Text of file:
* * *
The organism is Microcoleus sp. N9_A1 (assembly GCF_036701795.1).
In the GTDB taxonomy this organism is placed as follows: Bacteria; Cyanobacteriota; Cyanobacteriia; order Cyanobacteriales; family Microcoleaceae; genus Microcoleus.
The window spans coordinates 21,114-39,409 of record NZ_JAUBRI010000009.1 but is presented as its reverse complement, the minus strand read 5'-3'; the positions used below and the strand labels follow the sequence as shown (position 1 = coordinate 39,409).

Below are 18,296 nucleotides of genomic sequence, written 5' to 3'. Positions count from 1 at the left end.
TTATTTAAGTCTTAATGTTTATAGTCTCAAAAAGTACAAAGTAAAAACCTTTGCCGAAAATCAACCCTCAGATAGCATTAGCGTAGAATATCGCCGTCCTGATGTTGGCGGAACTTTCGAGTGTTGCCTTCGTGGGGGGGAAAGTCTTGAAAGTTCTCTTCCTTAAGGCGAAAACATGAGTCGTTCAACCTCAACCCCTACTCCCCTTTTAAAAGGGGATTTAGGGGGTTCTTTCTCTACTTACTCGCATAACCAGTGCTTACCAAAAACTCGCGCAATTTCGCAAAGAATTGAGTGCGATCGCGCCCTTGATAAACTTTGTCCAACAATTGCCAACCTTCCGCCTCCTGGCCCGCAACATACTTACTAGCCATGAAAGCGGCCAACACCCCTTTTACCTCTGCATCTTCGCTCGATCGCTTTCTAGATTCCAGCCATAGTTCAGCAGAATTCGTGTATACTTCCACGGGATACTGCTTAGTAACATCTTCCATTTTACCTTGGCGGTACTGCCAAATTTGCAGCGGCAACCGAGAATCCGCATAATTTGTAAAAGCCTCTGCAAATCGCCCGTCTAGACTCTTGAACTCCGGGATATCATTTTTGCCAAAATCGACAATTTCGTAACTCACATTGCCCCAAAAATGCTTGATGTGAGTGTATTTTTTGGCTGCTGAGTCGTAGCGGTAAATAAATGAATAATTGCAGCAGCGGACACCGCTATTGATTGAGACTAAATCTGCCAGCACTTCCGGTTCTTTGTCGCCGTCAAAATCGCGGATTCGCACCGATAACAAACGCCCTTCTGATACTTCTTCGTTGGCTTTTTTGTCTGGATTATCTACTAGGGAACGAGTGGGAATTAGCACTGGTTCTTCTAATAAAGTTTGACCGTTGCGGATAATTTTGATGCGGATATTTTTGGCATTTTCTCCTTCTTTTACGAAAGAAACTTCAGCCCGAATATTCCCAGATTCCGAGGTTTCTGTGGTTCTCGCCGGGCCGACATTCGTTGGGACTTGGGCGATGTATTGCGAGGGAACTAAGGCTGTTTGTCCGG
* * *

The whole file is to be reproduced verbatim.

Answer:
The organism is Microcoleus sp. N9_A1 (assembly GCF_036701795.1).
In the GTDB taxonomy this organism is placed as follows: Bacteria; Cyanobacteriota; Cyanobacteriia; order Cyanobacteriales; family Microcoleaceae; genus Microcoleus.
The window spans coordinates 21,114-39,409 of record NZ_JAUBRI010000009.1 but is presented as its reverse complement, the minus strand read 5'-3'; the positions used below and the strand labels follow the sequence as shown (position 1 = coordinate 39,409).

Below are 18,296 nucleotides of genomic sequence, written 5' to 3'. Positions count from 1 at the left end.
TTATTTAAGTCTTAATGTTTATAGTCTCAAAAAGTACAAAGTAAAAACCTTTGCCGAAAATCAACCCTCAGATAGCATTAGCGTAGAATATCGCCGTCCTGATGTTGGCGGAACTTTCGAGTGTTGCCTTCGTGGGGGGGAAAGTCTTGAAAGTTCTCTTCCTTAAGGCGAAAACATGAGTCGTTCAACCTCAACCCCTACTCCCCTTTTAAAAGGGGATTTAGGGGGTTCTTTCTCTACTTACTCGCATAACCAGTGCTTACCAAAAACTCGCGCAATTTCGCAAAGAATTGAGTGCGATCGCGCCCTTGATAAACTTTGTCCAACAATTGCCAACCTTCCGCCTCCTGGCCCGCAACATACTTACTAGCCATGAAAGCGGCCAACACCCCTTTTACCTCTGCATCTTCGCTCGATCGCTTTCTAGATTCCAGCCATAGTTCAGCAGAATTCGTGTATACTTCCACGGGATACTGCTTAGTAACATCTTCCATTTTACCTTGGCGGTACTGCCAAATTTGCAGCGGCAACCGAGAATCCGCATAATTTGTAAAAGCCTCTGCAAATCGCCCGTCTAGACTCTTGAACTCCGGGATATCATTTTTGCCAAAATCGACAATTTCGTAACTCACATTGCCCCAAAAATGCTTGATGTGAGTGTATTTTTTGGCTGCTGAGTCGTAGCGGTAAATAAATGAATAATTGCAGCAGCGGACACCGCTATTGATTGAGACTAAATCTGCCAGCACTTCCGGTTCTTTGTCGCCGTCAAAATCGCGGATTCGCACCGATAACAAACGCCCTTCTGATACTTCTTCGTTGGCTTTTTTGTCTGGATTATCTACTAGGGAACGAGTGGGAATTAGCACTGGTTCTTCTAATAAAGTTTGACCGTTGCGGATAATTTTGATGCGGATATTTTTGGCATTTTCTCCTTCTTTTACGAAAGAAACTTCAGCCCGAATATTCCCAGATTCCGAGGTTTCTGTGGTTCTCGCCGGGCCGACATTCGTTGGGACTTGGGCGATGTATTGCGAGGGAACTAAGGCTGTTTGTCCGG